Boise Project Board of Control is the operating agent for five irrigation districts: Boise-Kuna Irrigation District, Big Bend Irrigation District, Nampa & Meridian Irrigation District, New York Irrigation District, and Wilder Irrigation District. Its purpose is to manage the irrigation facilities and other works transferred by the United States Bureau of Reclamation to these five irrigation districts and to deliver water to their landowners. These facilities are referred to as "transferred works" and include all of the facilities beginning at Diversion Dam on the Boise River, and including the New York Canal, the embankments at Lake Lowell and approximately 1500 miles of canals, laterals, and drains. Title to the "transferred works" remains in the United States.
Boise Project Board of Control was created in 1926 by virtue of contracts entered into between these five irrigation districts and the United States. The contracts were approved by the voters of the five irrigation districts and confirmed by the courts.
Prior to 1926, the United States Bureau of Reclamation had constructed the Arrowrock Dam, taken over the New York Canal and completed it to Lake Lowell, constructed other canals, and dug drains. The operation and maintenance of these facilities are the responsibility of the Boise Project Board of Control, with the exception of Arrowrock Reservoir which continues to be operated and maintained by the United States Bureau of Reclamation. In 1941, the Districts entered into contracts with the United States Bureau of Reclamation for additional water stored behind Anderson Ranch Dam. Those contracts were also approved by the landowners and the courts. As a result, the Boise Project Board of Control now delivers both natural flow water rights and approximately 85% of the water stored behind Arrowrock and Anderson Ranch Dams to the landowners of the five irrigation districts. Boise Project Board of Control delivers water to approximately 167,000 acres of irrigated land within these five irrigation districts, primarily on the south side of the Boise River, and also delivers water to land from the Penitentiary Canal on the north side of the river located east of the city of Boise. Boise Project Board of Control delivers water to pressurized irrigation systems within the Districts and operates on the Districts' behalf over 35 pressurized irrigation systems.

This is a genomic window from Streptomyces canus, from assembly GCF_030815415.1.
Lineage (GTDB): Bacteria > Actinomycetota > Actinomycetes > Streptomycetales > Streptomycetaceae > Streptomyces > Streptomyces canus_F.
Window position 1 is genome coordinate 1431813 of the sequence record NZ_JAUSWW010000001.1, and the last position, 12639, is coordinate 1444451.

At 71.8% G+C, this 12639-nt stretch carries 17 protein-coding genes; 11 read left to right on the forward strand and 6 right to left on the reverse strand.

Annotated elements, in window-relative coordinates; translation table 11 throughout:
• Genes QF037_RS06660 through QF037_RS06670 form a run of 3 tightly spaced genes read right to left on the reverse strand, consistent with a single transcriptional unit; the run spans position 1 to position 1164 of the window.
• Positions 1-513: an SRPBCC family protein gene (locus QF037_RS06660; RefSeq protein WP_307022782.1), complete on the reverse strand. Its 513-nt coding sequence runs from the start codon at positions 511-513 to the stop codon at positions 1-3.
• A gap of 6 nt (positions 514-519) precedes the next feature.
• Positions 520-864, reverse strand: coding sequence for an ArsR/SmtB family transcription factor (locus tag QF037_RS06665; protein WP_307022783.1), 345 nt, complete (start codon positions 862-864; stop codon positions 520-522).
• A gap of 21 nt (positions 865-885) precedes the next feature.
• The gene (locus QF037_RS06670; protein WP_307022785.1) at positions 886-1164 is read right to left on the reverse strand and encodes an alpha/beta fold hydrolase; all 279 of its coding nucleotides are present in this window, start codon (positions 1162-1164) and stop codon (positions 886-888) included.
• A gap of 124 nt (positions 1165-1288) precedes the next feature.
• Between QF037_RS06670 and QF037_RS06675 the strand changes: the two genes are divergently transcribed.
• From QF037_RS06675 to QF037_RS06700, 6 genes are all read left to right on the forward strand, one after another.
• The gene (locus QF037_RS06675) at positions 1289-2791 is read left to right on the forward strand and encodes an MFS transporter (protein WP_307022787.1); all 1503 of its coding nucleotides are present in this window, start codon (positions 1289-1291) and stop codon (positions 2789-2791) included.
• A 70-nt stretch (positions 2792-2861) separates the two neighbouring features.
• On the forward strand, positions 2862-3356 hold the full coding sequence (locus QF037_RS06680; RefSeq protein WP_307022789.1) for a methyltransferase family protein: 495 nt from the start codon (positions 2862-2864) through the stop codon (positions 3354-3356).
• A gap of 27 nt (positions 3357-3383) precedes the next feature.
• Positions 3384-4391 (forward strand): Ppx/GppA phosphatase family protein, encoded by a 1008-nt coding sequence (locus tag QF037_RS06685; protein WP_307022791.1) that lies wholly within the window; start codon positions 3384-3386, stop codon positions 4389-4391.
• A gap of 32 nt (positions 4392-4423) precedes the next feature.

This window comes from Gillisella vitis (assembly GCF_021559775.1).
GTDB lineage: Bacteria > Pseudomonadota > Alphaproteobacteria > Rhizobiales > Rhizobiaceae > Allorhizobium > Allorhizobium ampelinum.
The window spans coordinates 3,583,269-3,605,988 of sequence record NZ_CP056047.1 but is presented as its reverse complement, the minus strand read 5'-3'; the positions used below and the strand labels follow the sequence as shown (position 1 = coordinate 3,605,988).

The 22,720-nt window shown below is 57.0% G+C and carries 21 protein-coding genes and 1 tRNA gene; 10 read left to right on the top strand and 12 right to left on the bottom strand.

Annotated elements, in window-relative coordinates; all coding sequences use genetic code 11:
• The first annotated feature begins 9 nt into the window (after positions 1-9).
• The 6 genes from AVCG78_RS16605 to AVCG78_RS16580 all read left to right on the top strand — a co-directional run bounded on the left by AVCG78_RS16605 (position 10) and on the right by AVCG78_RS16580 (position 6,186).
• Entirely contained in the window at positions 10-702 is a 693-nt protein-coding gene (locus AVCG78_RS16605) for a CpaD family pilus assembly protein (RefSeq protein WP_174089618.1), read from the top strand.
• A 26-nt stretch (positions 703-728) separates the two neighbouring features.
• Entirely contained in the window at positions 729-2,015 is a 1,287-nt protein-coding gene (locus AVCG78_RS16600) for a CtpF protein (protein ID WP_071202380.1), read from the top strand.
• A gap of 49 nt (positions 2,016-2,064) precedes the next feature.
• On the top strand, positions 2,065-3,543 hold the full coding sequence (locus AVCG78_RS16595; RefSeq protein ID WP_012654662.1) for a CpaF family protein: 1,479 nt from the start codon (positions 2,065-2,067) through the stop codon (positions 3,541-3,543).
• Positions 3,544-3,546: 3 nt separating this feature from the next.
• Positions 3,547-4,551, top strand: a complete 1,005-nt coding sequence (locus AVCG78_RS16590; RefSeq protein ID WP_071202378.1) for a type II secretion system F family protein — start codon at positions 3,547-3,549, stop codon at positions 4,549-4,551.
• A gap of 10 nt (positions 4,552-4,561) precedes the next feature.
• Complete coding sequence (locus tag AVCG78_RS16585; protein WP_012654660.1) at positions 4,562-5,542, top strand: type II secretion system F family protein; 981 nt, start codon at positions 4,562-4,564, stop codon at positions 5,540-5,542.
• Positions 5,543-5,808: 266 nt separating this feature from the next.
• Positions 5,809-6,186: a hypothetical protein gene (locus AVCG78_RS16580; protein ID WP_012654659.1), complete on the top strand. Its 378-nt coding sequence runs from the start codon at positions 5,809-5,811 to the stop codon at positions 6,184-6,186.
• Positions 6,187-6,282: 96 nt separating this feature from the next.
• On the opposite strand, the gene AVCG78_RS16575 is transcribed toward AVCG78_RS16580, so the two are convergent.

Boise Project Board of Control is governed by a Board of Directors. Membership on the Board is established by the contracts between the Districts and the United States. Representation on the Board is based upon the number of acres within the Boise Project. Wilder Irrigation District has three (3) members, Boise-Kuna Irrigation District and Nampa & Meridian Irrigation District have two (2) members each, New York Irrigation District has one (1) member, and Big Bend Irrigation also has one (1) member. Boise Project Board of Control has a manager to run the transferred works and currently has approximately one hundred employees on staff dedicated to delivery and tracking of water throughout the 167,000 acres.
In 2010, the Districts, as licensees under license issued by the Federal Regulatory Commission, began in operation of the Arrowrock Hydroelectric Plant located at Arrowrock Dam. Boise Project Board of Control operates the hydroelectric plant under contract with the Districts. Cost of operation of the hydroelectric plant is covered by revenues from generation, not by assessments to the landowners.